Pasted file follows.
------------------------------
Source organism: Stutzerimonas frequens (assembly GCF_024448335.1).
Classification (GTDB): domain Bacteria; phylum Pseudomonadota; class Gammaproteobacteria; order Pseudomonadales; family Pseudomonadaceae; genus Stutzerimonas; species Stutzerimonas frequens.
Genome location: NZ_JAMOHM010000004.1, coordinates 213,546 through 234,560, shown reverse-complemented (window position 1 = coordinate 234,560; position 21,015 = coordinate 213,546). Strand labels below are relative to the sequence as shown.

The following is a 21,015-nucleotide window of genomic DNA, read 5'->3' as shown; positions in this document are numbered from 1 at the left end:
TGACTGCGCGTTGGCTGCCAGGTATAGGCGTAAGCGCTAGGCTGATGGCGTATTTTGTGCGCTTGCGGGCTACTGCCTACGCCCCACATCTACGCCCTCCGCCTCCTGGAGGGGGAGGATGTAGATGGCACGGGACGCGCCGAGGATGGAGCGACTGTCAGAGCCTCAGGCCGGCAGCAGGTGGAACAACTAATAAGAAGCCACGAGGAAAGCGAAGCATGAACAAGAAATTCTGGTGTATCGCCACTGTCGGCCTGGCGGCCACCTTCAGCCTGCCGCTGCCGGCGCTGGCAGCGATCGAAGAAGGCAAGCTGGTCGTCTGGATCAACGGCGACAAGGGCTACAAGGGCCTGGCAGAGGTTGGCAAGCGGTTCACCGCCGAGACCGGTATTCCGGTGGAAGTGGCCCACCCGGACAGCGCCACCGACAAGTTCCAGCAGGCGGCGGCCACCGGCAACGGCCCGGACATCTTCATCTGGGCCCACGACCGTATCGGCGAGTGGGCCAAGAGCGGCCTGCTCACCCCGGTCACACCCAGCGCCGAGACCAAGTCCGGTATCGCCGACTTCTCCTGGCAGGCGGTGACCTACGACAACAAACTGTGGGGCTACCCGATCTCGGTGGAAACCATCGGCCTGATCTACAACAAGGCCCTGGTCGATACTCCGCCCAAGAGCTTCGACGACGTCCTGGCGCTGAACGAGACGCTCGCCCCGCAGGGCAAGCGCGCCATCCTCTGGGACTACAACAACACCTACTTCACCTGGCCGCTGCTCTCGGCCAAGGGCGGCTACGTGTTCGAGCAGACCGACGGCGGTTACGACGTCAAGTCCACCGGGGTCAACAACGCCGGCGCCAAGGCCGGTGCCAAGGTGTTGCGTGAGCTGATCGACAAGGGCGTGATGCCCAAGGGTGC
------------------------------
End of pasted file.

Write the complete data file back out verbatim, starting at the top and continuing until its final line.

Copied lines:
Source organism: Stutzerimonas frequens (assembly GCF_024448335.1).
Classification (GTDB): domain Bacteria; phylum Pseudomonadota; class Gammaproteobacteria; order Pseudomonadales; family Pseudomonadaceae; genus Stutzerimonas; species Stutzerimonas frequens.
Genome location: NZ_JAMOHM010000004.1, coordinates 213,546 through 234,560, shown reverse-complemented (window position 1 = coordinate 234,560; position 21,015 = coordinate 213,546). Strand labels below are relative to the sequence as shown.

The following is a 21,015-nucleotide window of genomic DNA, read 5'->3' as shown; positions in this document are numbered from 1 at the left end:
TGACTGCGCGTTGGCTGCCAGGTATAGGCGTAAGCGCTAGGCTGATGGCGTATTTTGTGCGCTTGCGGGCTACTGCCTACGCCCCACATCTACGCCCTCCGCCTCCTGGAGGGGGAGGATGTAGATGGCACGGGACGCGCCGAGGATGGAGCGACTGTCAGAGCCTCAGGCCGGCAGCAGGTGGAACAACTAATAAGAAGCCACGAGGAAAGCGAAGCATGAACAAGAAATTCTGGTGTATCGCCACTGTCGGCCTGGCGGCCACCTTCAGCCTGCCGCTGCCGGCGCTGGCAGCGATCGAAGAAGGCAAGCTGGTCGTCTGGATCAACGGCGACAAGGGCTACAAGGGCCTGGCAGAGGTTGGCAAGCGGTTCACCGCCGAGACCGGTATTCCGGTGGAAGTGGCCCACCCGGACAGCGCCACCGACAAGTTCCAGCAGGCGGCGGCCACCGGCAACGGCCCGGACATCTTCATCTGGGCCCACGACCGTATCGGCGAGTGGGCCAAGAGCGGCCTGCTCACCCCGGTCACACCCAGCGCCGAGACCAAGTCCGGTATCGCCGACTTCTCCTGGCAGGCGGTGACCTACGACAACAAACTGTGGGGCTACCCGATCTCGGTGGAAACCATCGGCCTGATCTACAACAAGGCCCTGGTCGATACTCCGCCCAAGAGCTTCGACGACGTCCTGGCGCTGAACGAGACGCTCGCCCCGCAGGGCAAGCGCGCCATCCTCTGGGACTACAACAACACCTACTTCACCTGGCCGCTGCTCTCGGCCAAGGGCGGCTACGTGTTCGAGCAGACCGACGGCGGTTACGACGTCAAGTCCACCGGGGTCAACAACGCCGGCGCCAAGGCCGGTGCCAAGGTGTTGCGTGAGCTGATCGACAAGGGCGTGATGCCCAAGGGTGC